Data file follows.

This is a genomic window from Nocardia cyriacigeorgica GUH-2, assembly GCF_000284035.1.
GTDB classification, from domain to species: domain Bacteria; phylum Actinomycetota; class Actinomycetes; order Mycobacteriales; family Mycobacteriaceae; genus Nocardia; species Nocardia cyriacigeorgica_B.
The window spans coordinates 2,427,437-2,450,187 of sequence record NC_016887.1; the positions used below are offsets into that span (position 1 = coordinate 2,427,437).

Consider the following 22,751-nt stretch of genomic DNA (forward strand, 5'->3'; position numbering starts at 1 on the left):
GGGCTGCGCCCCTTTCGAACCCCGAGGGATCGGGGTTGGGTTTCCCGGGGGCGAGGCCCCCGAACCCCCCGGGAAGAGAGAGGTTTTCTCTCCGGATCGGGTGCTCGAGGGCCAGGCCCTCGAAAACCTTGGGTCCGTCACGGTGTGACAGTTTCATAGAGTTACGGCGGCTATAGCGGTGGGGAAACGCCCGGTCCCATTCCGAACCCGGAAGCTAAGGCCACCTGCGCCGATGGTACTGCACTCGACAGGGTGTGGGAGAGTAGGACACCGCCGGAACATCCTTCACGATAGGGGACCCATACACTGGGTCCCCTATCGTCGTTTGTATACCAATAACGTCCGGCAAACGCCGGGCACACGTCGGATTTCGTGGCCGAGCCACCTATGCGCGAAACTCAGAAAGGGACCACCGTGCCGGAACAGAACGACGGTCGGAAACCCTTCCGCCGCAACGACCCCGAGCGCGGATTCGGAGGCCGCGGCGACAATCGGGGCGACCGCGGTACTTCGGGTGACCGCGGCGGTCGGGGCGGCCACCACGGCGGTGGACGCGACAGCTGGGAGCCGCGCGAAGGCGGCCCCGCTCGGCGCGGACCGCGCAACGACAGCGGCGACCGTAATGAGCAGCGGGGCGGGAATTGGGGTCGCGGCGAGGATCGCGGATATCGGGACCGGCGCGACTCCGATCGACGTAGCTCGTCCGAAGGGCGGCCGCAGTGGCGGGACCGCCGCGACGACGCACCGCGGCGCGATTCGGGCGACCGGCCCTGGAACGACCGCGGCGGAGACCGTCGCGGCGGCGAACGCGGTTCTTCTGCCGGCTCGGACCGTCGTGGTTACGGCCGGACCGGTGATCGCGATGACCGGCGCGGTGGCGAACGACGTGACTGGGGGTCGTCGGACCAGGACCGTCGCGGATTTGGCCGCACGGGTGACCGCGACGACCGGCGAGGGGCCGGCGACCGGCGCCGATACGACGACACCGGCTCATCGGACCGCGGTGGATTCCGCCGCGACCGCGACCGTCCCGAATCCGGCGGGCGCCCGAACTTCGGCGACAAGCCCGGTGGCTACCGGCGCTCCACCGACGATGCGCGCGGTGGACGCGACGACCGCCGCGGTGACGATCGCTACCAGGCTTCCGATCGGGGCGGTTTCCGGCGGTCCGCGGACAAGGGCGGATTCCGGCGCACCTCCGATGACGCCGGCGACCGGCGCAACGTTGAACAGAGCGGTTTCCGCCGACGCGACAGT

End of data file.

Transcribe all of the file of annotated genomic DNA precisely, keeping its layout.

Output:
This is a genomic window from Nocardia cyriacigeorgica GUH-2, assembly GCF_000284035.1.
GTDB classification, from domain to species: domain Bacteria; phylum Actinomycetota; class Actinomycetes; order Mycobacteriales; family Mycobacteriaceae; genus Nocardia; species Nocardia cyriacigeorgica_B.
The window spans coordinates 2,427,437-2,450,187 of sequence record NC_016887.1; the positions used below are offsets into that span (position 1 = coordinate 2,427,437).

Consider the following 22,751-nt stretch of genomic DNA (forward strand, 5'->3'; position numbering starts at 1 on the left):
GGGCTGCGCCCCTTTCGAACCCCGAGGGATCGGGGTTGGGTTTCCCGGGGGCGAGGCCCCCGAACCCCCCGGGAAGAGAGAGGTTTTCTCTCCGGATCGGGTGCTCGAGGGCCAGGCCCTCGAAAACCTTGGGTCCGTCACGGTGTGACAGTTTCATAGAGTTACGGCGGCTATAGCGGTGGGGAAACGCCCGGTCCCATTCCGAACCCGGAAGCTAAGGCCACCTGCGCCGATGGTACTGCACTCGACAGGGTGTGGGAGAGTAGGACACCGCCGGAACATCCTTCACGATAGGGGACCCATACACTGGGTCCCCTATCGTCGTTTGTATACCAATAACGTCCGGCAAACGCCGGGCACACGTCGGATTTCGTGGCCGAGCCACCTATGCGCGAAACTCAGAAAGGGACCACCGTGCCGGAACAGAACGACGGTCGGAAACCCTTCCGCCGCAACGACCCCGAGCGCGGATTCGGAGGCCGCGGCGACAATCGGGGCGACCGCGGTACTTCGGGTGACCGCGGCGGTCGGGGCGGCCACCACGGCGGTGGACGCGACAGCTGGGAGCCGCGCGAAGGCGGCCCCGCTCGGCGCGGACCGCGCAACGACAGCGGCGACCGTAATGAGCAGCGGGGCGGGAATTGGGGTCGCGGCGAGGATCGCGGATATCGGGACCGGCGCGACTCCGATCGACGTAGCTCGTCCGAAGGGCGGCCGCAGTGGCGGGACCGCCGCGACGACGCACCGCGGCGCGATTCGGGCGACCGGCCCTGGAACGACCGCGGCGGAGACCGTCGCGGCGGCGAACGCGGTTCTTCTGCCGGCTCGGACCGTCGTGGTTACGGCCGGACCGGTGATCGCGATGACCGGCGCGGTGGCGAACGACGTGACTGGGGGTCGTCGGACCAGGACCGTCGCGGATTTGGCCGCACGGGTGACCGCGACGACCGGCGAGGGGCCGGCGACCGGCGCCGATACGACGACACCGGCTCATCGGACCGCGGTGGATTCCGCCGCGACCGCGACCGTCCCGAATCCGGCGGGCGCCCGAACTTCGGCGACAAGCCCGGTGGCTACCGGCGCTCCACCGACGATGCGCGCGGTGGACGCGACGACCGCCGCGGTGACGATCGCTACCAGGCTTCCGATCGGGGCGGTTTCCGGCGGTCCGCGGACAAGGGCGGATTCCGGCGCACCTCCGATGACGCCGGCGACCGGCGCAACGTTGAACAGAGCGGTTTCCGCCGACGCGACAGT